Penn State University

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The Stuckeman School


Friday, January 25 2013

Time Items
All day
January 25, 2013 - 1:00pm - 8:00pm

Location:  Meyerson Hall, University of Pennsylvania, 210 S. 34th Street, Philadelphia, PA 19104-6311

To register and for more information, visit (

Researchers from the University of Pennsylvania School of Design and Penn State University Stuckeman School of Architecture and Landscape Architecture have invited an international group of architects and theorists to address the influence of climate and region on architecture at a public symposium.  Architecture and Energy: The Influence of Climate and Region will be held on January 25, 2013 at PennDesign.

The Architecture and Energy series is a collaboration between the architecture faculty from PennDesign and Penn State, and the Energy Efficient Buildings Hub. The symposium will be held at the School of Design, in the Lower Gallery of Meyerson Hall, 201 S. 34th Street.  Registration is open to the public.

Architecture and Energy is an important series, because it helps us to examine practices of building design, construction, and use within the context of energy production, consumption, and, of course, efficiency,” says Leslie Billhymer, Senior Research Associate at the Energy Efficient Buildings Hub. 

The EEB Hub’s efforts are concentrated on accelerating the adoption of advanced energy retrofits for average-size commercial buildings in the region. The EEB Hub is designing, demonstrating and deploying market-proven solutions in the Greater Philadelphia region to help the buildings sector achieve ongoing efficiency.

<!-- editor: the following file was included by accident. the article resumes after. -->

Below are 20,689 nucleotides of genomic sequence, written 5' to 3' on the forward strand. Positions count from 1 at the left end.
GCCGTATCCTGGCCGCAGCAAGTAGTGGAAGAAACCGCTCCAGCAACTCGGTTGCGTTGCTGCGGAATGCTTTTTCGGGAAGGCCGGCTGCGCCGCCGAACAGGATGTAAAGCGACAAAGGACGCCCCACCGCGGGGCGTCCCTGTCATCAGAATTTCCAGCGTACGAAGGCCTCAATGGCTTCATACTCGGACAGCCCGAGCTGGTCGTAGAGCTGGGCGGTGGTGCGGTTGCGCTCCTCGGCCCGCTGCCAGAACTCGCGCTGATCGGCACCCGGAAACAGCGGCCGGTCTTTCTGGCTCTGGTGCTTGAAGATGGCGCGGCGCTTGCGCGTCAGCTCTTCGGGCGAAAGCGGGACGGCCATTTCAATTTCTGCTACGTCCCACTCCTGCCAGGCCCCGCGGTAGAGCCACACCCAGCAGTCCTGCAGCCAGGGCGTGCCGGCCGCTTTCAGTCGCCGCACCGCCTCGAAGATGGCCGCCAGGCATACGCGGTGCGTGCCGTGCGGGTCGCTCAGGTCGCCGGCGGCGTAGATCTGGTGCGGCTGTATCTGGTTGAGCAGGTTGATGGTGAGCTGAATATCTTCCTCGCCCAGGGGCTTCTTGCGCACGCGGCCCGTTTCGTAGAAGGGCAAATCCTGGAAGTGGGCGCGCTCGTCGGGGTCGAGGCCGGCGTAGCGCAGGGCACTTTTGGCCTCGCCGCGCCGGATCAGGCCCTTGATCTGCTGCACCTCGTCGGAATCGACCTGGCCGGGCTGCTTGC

Architecture and Energy is a series of events and publications organized to address the past, present and future of systems that manage energy in the built environment.  This year’s symposium follows a 2012 symposium and book addressing Performance and Style.

About the Energy Efficient Buildings Hub

The EEB Hub was established by the U.S. Department of Energy (DOE) as an Energy-Regional Innovation Cluster with a unique dual mission of improving energy efficiency in buildings and promoting regional economic growth and job creation from its headquarters in Philadelphia's Navy Yard. Specifically, the EEB Hub aims to reduce energy consumption in the Greater Philadelphia commercial building sector by 20 percent by 2020 through informed people, validated information and proven technologies. The EEB Hub includes 27 performer organizations, led by Penn State, made up of research universities, DOE laboratories, industrial firms, and economic development agencies.

Dr. William W. Braham, University of Pennsylvania School of Design

Dan Willis, Pennsylvania State University, Stuckeman School of Architecture and Landscape Architecture

Kat Hinkel, Energy Efficient Buildings Hub